How Bad Is Sitting for Health?

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How Bad Is Sitting for Health?

For years now, conventional wisdom — backed up by research — has held that sitting for extended periods is bad for you. It’s not enough, some experts say, to get exercise every day — you also should avoid sitting when you’re not exercising. Here at Diabetes Flashpoints, we wrote about the dangers of sitting back in 2009. That post noted that according to certain studies, adults spend about 90% of their waking hours sitting, on average. Furthermore, every two hours spent sitting daily was found to raise the risk of obesity by between 5% and 23%, and the risk of Type 2 diabetes by between 7% and 14%. Even among people who exercised regularly, sitting longer was associated with a range of worse health measurements.

But earlier this month, a study was released that suggests being a couch potato — or an office potato — might not be as bad as other research has indicated. Published in the International Journal of Epidemiology, the study looked at over 5,000 participants without cardiovascular disease at the beginning of the study, and followed them for about 15 years (some participants died or dropped out). According to a HealthDay article on the study, participants provided accounts of all the time they spent sitting on a regular basis, including while at work, while watching TV, and during other leisure time. The researchers were interested in finding out whether any of these categories of sitting was especially associated with poor health outcomes.

What the researchers found, however, was that there was no association between time spent sitting and risk of death. While 450 participants died during the follow-up period, the sitting behaviors of those who died were not significantly different from those who were still alive at the study’s conclusion.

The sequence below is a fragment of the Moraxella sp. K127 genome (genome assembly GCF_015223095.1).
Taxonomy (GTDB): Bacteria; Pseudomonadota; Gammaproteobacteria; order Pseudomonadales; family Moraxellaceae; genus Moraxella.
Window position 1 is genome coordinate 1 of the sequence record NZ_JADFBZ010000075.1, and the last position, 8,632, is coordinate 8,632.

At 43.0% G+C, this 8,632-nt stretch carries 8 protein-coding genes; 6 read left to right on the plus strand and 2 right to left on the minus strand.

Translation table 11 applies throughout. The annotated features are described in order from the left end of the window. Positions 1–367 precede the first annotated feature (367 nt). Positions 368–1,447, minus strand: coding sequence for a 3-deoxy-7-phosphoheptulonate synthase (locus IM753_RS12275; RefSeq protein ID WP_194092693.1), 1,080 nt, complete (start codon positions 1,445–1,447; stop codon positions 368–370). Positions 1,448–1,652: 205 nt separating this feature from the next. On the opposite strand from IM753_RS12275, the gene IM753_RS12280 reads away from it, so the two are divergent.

This study has certain limitations. One is that sitting behaviors were self-reported, so the possibility exists that participants who died were somehow more likely to have under-reported their sitting behaviors. Another is that sitting behaviors weren’t reported throughout the follow-up period — instead, behaviors reported at the beginning of the study were compared with someone’s risk of death over the next 15 years. It’s possible that many people changed their sitting behaviors over this period, and that these changes affected their risk of death.

Overall, though, the results of this study still suggest that sitting, by itself, doesn’t carry any dramatically large health risks. The researchers behind it have suggested that physical inactivity, whether sitting or standing or lying down, may be a far more important factor in a person’s health than whether or not you’re seated.

What’s your take on this study — does it put any fears that you might be sitting too much at ease? Are you still worried you might suffer negative health consequences as a result of sitting too much, even if they don’t lead to an earlier death? Do you spend most of your waking non-exercise time sitting or standing? Have you noticed feeling any different when you sit or stand for longer than usual? Do you think there are realistic steps you could take to sit less, or is there no easy way to get around it? Leave a comment below!

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